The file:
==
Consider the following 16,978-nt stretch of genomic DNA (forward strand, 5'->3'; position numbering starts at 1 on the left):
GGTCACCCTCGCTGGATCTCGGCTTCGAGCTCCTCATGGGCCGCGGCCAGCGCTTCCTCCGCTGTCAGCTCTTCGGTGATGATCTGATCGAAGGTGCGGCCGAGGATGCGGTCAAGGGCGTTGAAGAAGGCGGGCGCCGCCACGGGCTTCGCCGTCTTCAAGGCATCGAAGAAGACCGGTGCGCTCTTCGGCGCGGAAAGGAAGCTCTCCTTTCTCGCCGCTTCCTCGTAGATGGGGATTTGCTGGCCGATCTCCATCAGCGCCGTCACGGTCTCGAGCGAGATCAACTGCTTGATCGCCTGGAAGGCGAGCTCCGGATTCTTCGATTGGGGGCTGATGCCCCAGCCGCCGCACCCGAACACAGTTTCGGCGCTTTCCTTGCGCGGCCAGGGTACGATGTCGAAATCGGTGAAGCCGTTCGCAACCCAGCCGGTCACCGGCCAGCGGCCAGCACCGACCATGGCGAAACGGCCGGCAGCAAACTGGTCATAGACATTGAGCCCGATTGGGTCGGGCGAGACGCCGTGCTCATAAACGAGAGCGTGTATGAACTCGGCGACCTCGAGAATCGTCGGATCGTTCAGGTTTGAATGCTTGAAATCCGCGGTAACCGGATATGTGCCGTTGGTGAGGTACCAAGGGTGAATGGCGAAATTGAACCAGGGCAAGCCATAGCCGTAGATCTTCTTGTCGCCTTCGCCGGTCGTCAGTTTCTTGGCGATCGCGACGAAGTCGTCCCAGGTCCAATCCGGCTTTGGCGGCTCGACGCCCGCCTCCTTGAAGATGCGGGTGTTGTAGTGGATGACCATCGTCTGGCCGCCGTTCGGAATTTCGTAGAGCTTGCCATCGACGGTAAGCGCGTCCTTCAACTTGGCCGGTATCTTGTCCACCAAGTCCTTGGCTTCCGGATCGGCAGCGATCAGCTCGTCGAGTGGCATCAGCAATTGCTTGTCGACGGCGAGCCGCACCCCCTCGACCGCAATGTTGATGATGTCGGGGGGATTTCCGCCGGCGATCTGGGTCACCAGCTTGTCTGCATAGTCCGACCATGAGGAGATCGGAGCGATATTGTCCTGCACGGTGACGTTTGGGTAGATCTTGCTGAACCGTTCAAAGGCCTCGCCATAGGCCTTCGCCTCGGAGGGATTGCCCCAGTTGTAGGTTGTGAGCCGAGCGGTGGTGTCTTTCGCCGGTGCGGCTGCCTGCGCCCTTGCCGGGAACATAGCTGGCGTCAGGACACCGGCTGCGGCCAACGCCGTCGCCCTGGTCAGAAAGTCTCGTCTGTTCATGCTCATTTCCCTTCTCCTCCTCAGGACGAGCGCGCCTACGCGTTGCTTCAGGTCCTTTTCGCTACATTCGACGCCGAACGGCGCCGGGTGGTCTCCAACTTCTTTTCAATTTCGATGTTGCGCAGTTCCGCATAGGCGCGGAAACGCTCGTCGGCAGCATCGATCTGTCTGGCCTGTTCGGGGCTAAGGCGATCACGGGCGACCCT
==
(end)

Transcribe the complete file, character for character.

Consider the following 16,978-nt stretch of genomic DNA (forward strand, 5'->3'; position numbering starts at 1 on the left):
GGTCACCCTCGCTGGATCTCGGCTTCGAGCTCCTCATGGGCCGCGGCCAGCGCTTCCTCCGCTGTCAGCTCTTCGGTGATGATCTGATCGAAGGTGCGGCCGAGGATGCGGTCAAGGGCGTTGAAGAAGGCGGGCGCCGCCACGGGCTTCGCCGTCTTCAAGGCATCGAAGAAGACCGGTGCGCTCTTCGGCGCGGAAAGGAAGCTCTCCTTTCTCGCCGCTTCCTCGTAGATGGGGATTTGCTGGCCGATCTCCATCAGCGCCGTCACGGTCTCGAGCGAGATCAACTGCTTGATCGCCTGGAAGGCGAGCTCCGGATTCTTCGATTGGGGGCTGATGCCCCAGCCGCCGCACCCGAACACAGTTTCGGCGCTTTCCTTGCGCGGCCAGGGTACGATGTCGAAATCGGTGAAGCCGTTCGCAACCCAGCCGGTCACCGGCCAGCGGCCAGCACCGACCATGGCGAAACGGCCGGCAGCAAACTGGTCATAGACATTGAGCCCGATTGGGTCGGGCGAGACGCCGTGCTCATAAACGAGAGCGTGTATGAACTCGGCGACCTCGAGAATCGTCGGATCGTTCAGGTTTGAATGCTTGAAATCCGCGGTAACCGGATATGTGCCGTTGGTGAGGTACCAAGGGTGAATGGCGAAATTGAACCAGGGCAAGCCATAGCCGTAGATCTTCTTGTCGCCTTCGCCGGTCGTCAGTTTCTTGGCGATCGCGACGAAGTCGTCCCAGGTCCAATCCGGCTTTGGCGGCTCGACGCCCGCCTCCTTGAAGATGCGGGTGTTGTAGTGGATGACCATCGTCTGGCCGCCGTTCGGAATTTCGTAGAGCTTGCCATCGACGGTAAGCGCGTCCTTCAACTTGGCCGGTATCTTGTCCACCAAGTCCTTGGCTTCCGGATCGGCAGCGATCAGCTCGTCGAGTGGCATCAGCAATTGCTTGTCGACGGCGAGCCGCACCCCCTCGACCGCAATGTTGATGATGTCGGGGGGATTTCCGCCGGCGATCTGGGTCACCAGCTTGTCTGCATAGTCCGACCATGAGGAGATCGGAGCGATATTGTCCTGCACGGTGACGTTTGGGTAGATCTTGCTGAACCGTTCAAAGGCCTCGCCATAGGCCTTCGCCTCGGAGGGATTGCCCCAGTTGTAGGTTGTGAGCCGAGCGGTGGTGTCTTTCGCCGGTGCGGCTGCCTGCGCCCTTGCCGGGAACATAGCTGGCGTCAGGACACCGGCTGCGGCCAACGCCGTCGCCCTGGTCAGAAAGTCTCGTCTGTTCATGCTCATTTCCCTTCTCCTCCTCAGGACGAGCGCGCCTACGCGTTGCTTCAGGTCCTTTTCGCTACATTCGACGCCGAACGGCGCCGGGTGGTCTCCAACTTCTTTTCAATTTCGATGTTGCGCAGTTCCGCATAGGCGCGGAAACGCTCGTCGGCAGCATCGATCTGTCTGGCCTGTTCGGGGCTAAGGCGATCACGGGCGACCCT